24 November 2012

Nigeria: Make an Effort, No Matter What


Get up and do something for yourself, Rise up and do something for yourself, Rise up and do something good for yourself, Instead of your begging! Do something progressive for yourself...

Get up and do something for yourselves (You can't beat a bush) Can't you be a mechanic? Can't you teach yourself to paint a house? Can't you make a Dutch pot? Yahba pot! Can't you make a pair of shoes? Can't you do something with the tailor? Lyrics to the song 'Do Something For Yourself' by Solomon Burke-Misty

Many who have the ability to do something find a reason to justify their not doing those things because they limit their ability to their financial status.

Some others even though poor may have other resources that could make a difference in their lives and the lives of others choose not to because they are of a certain social class.

In their minds they have already written themselves off even before the world does so.

Have you been in a situation where you are trying to encourage someone to move a step further in life and all you get are excuses why such a move is impossible? Excuses such as: 'I'm not up to that level yet'; 'I can't take the risk, such risks are meant for people who have excess money to throw away', and so on.

The catalogue of excuses could go on for ever as you make attempt to get them to see different areas they could exploit and develop. Then when another person jumps at the same opportunity and thrives, the reason is because he is better placed or has better connections.

True, some of these may be, but one finds that in many cases people are not just willing to make an effort at improving themselves especially when they have financial setbacks. They prefer to sit in their safe comfort zone and justify why it is risky to look elsewhere or explore other avenues.

"You really can't blame people for not wanting to take risk especially when they have had bad experiences in the past," Ade Akanbi. "This notwithstanding I also do not encourage anyone to remain in their past misery and not look forward. Because if you are too scared to move from your comfort zone, then be ready for a long ride of mediocrity or regression," the thirty seven year-old tailor added.

According to Andrew Roberts, "Truth is there is nothing that one has that is too small and a write-off or is useless. It all depends on how creative you are and your willpower to turn it around to something productive."

Roberts a government secondary school teacher added that, "If you do not succeed at it, that's different. But even in the process of trying you may discover other things that could be profitable to you."

Mrs. Grace Afama said, "For such people if you search deeper you will find that they are so wealthy but have simply refused to put this wealth to use for their benefit or for the benefit of those around them. It reminds me of the story of the talent in the Bible where the master gave his three servants talents and the third buried his own because it was only one.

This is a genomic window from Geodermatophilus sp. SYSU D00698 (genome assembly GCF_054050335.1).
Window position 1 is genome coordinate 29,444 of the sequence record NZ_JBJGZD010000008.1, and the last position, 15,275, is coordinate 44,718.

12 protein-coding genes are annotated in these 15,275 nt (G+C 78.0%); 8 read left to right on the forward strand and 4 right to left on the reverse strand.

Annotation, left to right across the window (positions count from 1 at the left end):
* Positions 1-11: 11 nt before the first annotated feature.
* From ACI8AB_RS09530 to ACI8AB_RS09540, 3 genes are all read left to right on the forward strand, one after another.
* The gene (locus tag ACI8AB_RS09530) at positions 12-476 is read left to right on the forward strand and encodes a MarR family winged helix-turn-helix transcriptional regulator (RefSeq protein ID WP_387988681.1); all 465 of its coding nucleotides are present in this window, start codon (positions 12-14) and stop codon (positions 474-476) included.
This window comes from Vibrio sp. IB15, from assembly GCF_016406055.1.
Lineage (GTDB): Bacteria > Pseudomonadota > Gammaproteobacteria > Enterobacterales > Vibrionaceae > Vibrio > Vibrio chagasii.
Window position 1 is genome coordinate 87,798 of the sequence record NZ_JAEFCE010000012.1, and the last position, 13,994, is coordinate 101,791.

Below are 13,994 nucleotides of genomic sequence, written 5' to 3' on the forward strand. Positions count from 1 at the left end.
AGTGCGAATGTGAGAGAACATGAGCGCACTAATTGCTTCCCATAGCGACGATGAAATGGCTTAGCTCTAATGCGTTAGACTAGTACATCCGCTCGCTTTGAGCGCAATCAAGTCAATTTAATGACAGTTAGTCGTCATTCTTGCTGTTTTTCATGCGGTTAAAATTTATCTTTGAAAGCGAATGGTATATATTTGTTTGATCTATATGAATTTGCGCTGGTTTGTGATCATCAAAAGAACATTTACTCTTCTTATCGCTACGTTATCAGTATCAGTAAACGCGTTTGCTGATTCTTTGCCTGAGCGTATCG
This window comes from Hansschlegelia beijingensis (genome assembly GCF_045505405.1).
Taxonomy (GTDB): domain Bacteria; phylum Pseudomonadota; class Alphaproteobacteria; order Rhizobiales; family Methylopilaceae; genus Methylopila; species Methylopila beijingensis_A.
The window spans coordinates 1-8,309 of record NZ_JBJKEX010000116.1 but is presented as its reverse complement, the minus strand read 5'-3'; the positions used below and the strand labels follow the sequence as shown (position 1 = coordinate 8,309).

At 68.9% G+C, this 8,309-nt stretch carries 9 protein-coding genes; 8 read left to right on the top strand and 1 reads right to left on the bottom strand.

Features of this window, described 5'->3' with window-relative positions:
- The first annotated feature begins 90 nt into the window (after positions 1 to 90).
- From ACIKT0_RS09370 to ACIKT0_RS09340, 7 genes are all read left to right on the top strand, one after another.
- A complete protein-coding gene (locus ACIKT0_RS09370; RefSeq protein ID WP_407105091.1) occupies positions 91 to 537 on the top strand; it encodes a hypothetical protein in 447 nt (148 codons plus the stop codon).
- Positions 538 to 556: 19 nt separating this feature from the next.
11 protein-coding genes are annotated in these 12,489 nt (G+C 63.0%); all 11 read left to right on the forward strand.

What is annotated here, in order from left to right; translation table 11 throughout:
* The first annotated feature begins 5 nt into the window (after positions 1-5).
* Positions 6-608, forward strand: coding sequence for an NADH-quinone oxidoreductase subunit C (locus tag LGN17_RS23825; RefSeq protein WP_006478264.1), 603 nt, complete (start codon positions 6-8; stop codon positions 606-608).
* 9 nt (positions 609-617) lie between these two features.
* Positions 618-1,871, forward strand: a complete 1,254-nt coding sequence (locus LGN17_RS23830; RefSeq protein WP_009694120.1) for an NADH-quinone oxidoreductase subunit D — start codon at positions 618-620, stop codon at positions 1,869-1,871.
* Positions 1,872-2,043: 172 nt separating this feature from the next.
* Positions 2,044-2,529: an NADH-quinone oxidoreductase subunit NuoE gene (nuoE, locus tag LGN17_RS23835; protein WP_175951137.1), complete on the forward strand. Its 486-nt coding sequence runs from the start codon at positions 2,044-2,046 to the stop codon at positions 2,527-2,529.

"As the master rightly said if 'you had even put it in the bank since you didn't want to invest it, in the bank it would have yielded me some profit'. The same can be applied to a lot of us today. If we cannot use that little that God has given to us to enrich ourselves and others even in the minutest way, even that which we originally have will be taken away from us and given to somebody else who better appreciates it.

Afama advises that, "if excuses are what you are full of right now, just stop and take a look around you. Ask yourself if you have imprisoned and locked up yourself in your own mind. If you are one such person, you need to begin to free yourself and look beyond your nose.

"Get up and make something out of your life. Don't sit there content with making excuses why you cannot move forward."

Mother of eight and vice principal Mrs. Georgina Edeh said a peculiar thing is that some people think there are jobs that are beneath them. "You may find a graduate of mechanical engineering who has been without job for seven ten years since graduation.

He isn't likely to think of opening a road side mechanic workshop because such jobs are meant for the uneducated.

"But the thing is these so-called lesser jobs are being taken over by highly educated individuals. Look at today's cake and event management industry in Nigeria. Are they not being run by lawyers and medical doctors and their likes? We need to stop categorise what job fits our level and start focusing on making those jobs classy and unique," the grandmother concluded.

Copyright © 2012 Daily Trust. All rights reserved. Distributed by AllAfrica Global Media (allAfrica.com). To contact the copyright holder directly for corrections — or for permission to republish or make other authorized use of this material, click here.

AllAfrica publishes around 2,000 reports a day from more than 130 news organizations and over 200 other institutions and individuals, representing a diversity of positions on every topic. We publish news and views ranging from vigorous opponents of governments to government publications and spokespersons. Publishers named above each report are responsible for their own content, which AllAfrica does not have the legal right to edit or correct.

Articles and commentaries that identify allAfrica.com as the publisher are produced or commissioned by AllAfrica. To address comments or complaints, please Contact us.